20. 20. Transparency: The “ways in which online documents relate to established conventions like those of print, graphic design, film, and Web pages;” the more familiar, the more transparent (Hocks 632).
  21. 21. Transparency: The “ways in which online documents relate to established conventions like those of print, graphic design, film, and Web pages;” the more familiar, the more transparent (Hocks 632). These tabs—“Discussion,” “Edit this Page,” and “History”—all allow for user interactions with the text that clash with print conventions. Hocks would call this “defamiliarizing” the design and editorial capabilities of Wikipedia in order to highlight the possibilities not present in print forms (643)
  22. 22. Table of Contents conforms with standard book-printing practice, allowing for manageable and familiar browsing Transparency: The “ways in which online documents relate to established conventions like those of print, graphic design, film, and Web pages;” the more familiar, the more transparent (Hocks 632).
  23. 23. Blue text perpetuates the HTML standard for hyperlinks, supporting an established convention of hypertext Transparency: The “ways in which online documents relate to established conventions like those of print, graphic design, film, and Web pages;” the more familiar, the more transparent (Hocks 632).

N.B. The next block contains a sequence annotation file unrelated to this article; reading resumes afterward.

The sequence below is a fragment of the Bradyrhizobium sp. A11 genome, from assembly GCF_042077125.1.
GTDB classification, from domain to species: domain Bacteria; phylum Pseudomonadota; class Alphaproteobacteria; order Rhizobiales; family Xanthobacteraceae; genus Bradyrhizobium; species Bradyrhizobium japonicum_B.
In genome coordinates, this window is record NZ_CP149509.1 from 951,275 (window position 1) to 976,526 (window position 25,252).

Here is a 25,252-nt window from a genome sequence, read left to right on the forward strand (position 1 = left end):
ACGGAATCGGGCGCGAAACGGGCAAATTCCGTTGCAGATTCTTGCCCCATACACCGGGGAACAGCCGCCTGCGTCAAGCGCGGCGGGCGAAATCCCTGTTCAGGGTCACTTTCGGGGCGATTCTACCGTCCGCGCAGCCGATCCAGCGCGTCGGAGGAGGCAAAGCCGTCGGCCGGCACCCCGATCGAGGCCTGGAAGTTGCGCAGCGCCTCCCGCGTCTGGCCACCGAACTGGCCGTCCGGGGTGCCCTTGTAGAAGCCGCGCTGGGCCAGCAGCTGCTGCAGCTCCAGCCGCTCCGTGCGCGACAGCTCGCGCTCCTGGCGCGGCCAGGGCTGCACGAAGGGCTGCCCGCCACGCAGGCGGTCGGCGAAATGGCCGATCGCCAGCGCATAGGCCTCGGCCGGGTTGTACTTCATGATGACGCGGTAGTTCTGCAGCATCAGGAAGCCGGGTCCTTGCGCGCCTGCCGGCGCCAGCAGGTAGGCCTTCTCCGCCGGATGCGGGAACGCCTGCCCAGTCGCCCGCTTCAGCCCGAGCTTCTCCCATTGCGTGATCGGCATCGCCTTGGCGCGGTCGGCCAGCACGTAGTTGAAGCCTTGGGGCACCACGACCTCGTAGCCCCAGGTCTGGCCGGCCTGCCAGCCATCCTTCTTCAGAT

24. 24. Footnote citations follow a standard academic format for research writing in print form. (The addition of hyperlink mixes print and new media conventions.) Transparency: The “ways in which online documents relate to established conventions like those of print, graphic design, film, and Web pages;” the more familiar, the more transparent (Hocks 632).
  25. 25. Wikipedia’s frame-within-a- frame interface follows fairly pervasive conventions for many Websites, allowing meta-site navigation at all times. Transparency: The “ways in which online documents relate to established conventions like those of print, graphic design, film, and Web pages;” the more familiar, the more transparent (Hocks 632).
  26. 26. Hybridity: Refers to the interplay between the visual and the verbal in one constructed, heterogeneous semiotic space (Hocks 637). Hybridity “works to the audience’s advantages by increasing the experience of pleasure through identification and multiplicity” (Hocks 643).